Writers take time to read – it’s kind of a prerequisite for creativity and a good holiday habit! By asking a few authors about their “work” and their summer reading, they answered. More of their comments will be published in the August 28 column.
“My summer reads always include books that I’ve kept at the top of my ‘to read’ list but haven’t had time to crack yet,” she said. “The novel ‘Sorrow and Bliss’ by former Times of London writer Meg Mason was worth the wait. Deeply moving, it’s a dark and funny story about the impact of mental health issues on relationships, especially marriage. Martha and Patrick will miss you as soon as you turn the last page.
Family counselor and author of a previous domestic thriller (“The Dangers of an Ordinary Night”), Griffin adds, “I hope readers will feel the same way about the characters in my upcoming novel, ‘Dark Rivers to Cross. ”, due release in November.
“Set deep in the woods of Maine, it offers readers unconscious sisterly bonds, hidden loyalties, and a turbulent story about a mother willing to put her life on the line to protect her family. The novel sensitively explores hereditary trauma, adoption and whether parents ever have the right to hide painful origin stories from their children.
New York Times bestselling author and co-author of 33 books for adults and children, including ‘Above & Beyond’, ‘So Close to Home’, The Finest Hours, ‘King Philip’s War’ and ‘There’s a Porcupine in My Outhouse !” ” – changed genre for his summer reading.
“I generally read more non-fiction, especially biographies, than fiction, but the most recent book I read was a thriller, ‘Then She Was Gone,’ by Lisa Jewell.
“It was a well-crafted book with lots of twists,” he said. “It starts with a high school girl, Ellie, who disappears, then quickly jumps forward ten years and follows the life of her mother, Laurel, who is now divorced and not particularly close to her two remaining children. Laurel’s situation clears up dramatically when she meets a lovely man, Floyd, and strikes up a relationship.Then she’s introduced to Floyd’s daughter, Poppy, and it stuns her – because the nine-year-old looks remarkably like Floyd’s own missing daughter. Laurel.
“From this point on, the story takes a harrowing, winding path that has repeatedly surprised me – exactly what I’m looking for in a fictional story.”
Tougias also took a different turn with his writing.
“My most recent project is quite different from ‘Then She Was Gone’, and also different from my other 29 books, most of which are true adult survival stories. ‘No Will Set You Free’ has just been released under the form of an inspirational book designed to help us take back our most precious asset: our time. That means saying ‘no’ to distractions,” Tougias said.
“I realized over the years that I had come a long way to feel comfortable saying no to the many demands and demands on my time; I wanted to share what I learned with others. The book has short chapters, and I hoped the reader would read one chapter a day in the morning and then try to implement the techniques during the day.
He also worked on other writing projects.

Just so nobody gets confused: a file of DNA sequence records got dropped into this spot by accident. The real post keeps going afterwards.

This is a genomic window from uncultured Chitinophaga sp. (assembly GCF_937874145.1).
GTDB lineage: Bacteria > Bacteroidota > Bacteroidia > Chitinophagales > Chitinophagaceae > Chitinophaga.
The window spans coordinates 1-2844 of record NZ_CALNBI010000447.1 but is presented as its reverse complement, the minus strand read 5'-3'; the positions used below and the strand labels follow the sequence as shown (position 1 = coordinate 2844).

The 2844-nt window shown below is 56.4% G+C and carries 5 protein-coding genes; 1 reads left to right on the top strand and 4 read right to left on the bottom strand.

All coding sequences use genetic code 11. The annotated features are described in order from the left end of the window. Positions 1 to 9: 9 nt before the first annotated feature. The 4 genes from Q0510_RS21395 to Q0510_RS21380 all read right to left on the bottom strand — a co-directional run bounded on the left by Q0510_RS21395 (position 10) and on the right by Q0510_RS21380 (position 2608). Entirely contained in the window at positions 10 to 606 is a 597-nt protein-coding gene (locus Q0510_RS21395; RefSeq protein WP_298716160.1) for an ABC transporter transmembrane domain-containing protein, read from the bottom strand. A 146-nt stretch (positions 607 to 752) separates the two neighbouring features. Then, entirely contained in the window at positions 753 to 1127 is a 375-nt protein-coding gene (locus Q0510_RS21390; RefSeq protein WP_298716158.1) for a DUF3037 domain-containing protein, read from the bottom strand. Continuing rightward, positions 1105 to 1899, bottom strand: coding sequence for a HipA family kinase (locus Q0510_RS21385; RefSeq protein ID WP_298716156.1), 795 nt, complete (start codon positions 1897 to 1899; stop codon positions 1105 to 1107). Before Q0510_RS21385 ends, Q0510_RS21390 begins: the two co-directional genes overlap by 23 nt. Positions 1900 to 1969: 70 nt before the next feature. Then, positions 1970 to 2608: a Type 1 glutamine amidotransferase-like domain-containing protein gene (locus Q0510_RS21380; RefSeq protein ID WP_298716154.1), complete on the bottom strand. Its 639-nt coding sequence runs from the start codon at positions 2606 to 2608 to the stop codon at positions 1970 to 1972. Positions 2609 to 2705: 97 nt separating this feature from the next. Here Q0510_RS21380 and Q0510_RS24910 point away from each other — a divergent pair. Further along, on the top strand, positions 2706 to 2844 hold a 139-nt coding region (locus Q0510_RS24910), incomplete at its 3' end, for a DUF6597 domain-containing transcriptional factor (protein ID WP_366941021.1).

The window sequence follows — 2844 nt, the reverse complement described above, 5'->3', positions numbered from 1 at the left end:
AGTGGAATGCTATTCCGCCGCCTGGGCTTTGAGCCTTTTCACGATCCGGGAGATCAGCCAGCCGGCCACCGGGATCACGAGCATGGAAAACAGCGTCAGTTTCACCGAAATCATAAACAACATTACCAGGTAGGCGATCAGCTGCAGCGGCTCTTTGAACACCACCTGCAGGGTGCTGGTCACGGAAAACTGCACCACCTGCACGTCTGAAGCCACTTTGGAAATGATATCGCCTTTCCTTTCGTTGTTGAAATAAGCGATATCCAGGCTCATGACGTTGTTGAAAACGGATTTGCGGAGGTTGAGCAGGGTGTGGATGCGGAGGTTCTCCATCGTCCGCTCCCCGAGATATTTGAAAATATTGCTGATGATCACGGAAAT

“I wrote the book at the height of the pandemic when I had uninterrupted time and took the threat of COVID very seriously,” Tougias said. “During this time I also worked on my books for average readers which are part of my series with MacMillan Publishing called ‘The True Rescue Series’.”
COVID, however, disrupted his work, causing him to switch to summer reading.
• Author and editor Crystal Boateng will visit the Sturbridge Joshua Hyde Library at 11 a.m. on August 24. She will read excerpts from her books, including her first picture book, ‘Afia the Ashanti Princess: A Visit to Homeland’. Boateng was born and raised in Ghana and moved to Massachusetts at a young age. She graduated from Mount Holyoke College and holds a law degree and an MBA from the University of Connecticut.
She and her husband have three children, the inspiration for her books. Her first children’s picture book, “…A Visit to the Homeland”, was an Amazon bestseller in three different categories when it was released in December 2020. She is also the author of three other books published, including “Afia the Brave Swimmer: Seaside Adventures in Ghana”, “Saturday Morning Cuddles with Mommy” and a companion coloring/activity book.
She recently started a publishing company to help others become published authors.
• The current course Worcester Public Library author talks about the series resumes August 22 at 9 p.m. with Michele Harper, who wrote “The Beauty in Breaking.” She’s a New York Times best-selling author and emergency room physician — an experience that led to her memoir.
• “We Keep the Dead Close” by Betsy Cooper, subtitled: “A Murder at Harvard and a Half-Century of Silence”, is the subject of a meeting on August 18th. The 5 p.m. meeting will take place at Tidepool Bookshop, 372 Chandler St., Worcester.
• Worcester Public Library Virtual Book Clubs are running as follows:
1 p.m. Aug. 16, Science Fiction Book Club, “The Speed of Dark” by Elizabeth Moon.
On August 23 at 7 p.m., the Great American Read Club is reviewing “Le clan de l’ours des cavernes” by Jean Auel.
• Rachel’s Book Club at Thayer Memorial Library, Lancaster, meets at 12.30pm on August 20 to discuss the autobiography ‘Finding Me’ by actress Viola Davis.
Send book club topics at least one week before the second Sunday and last Sunday of each month to [email protected]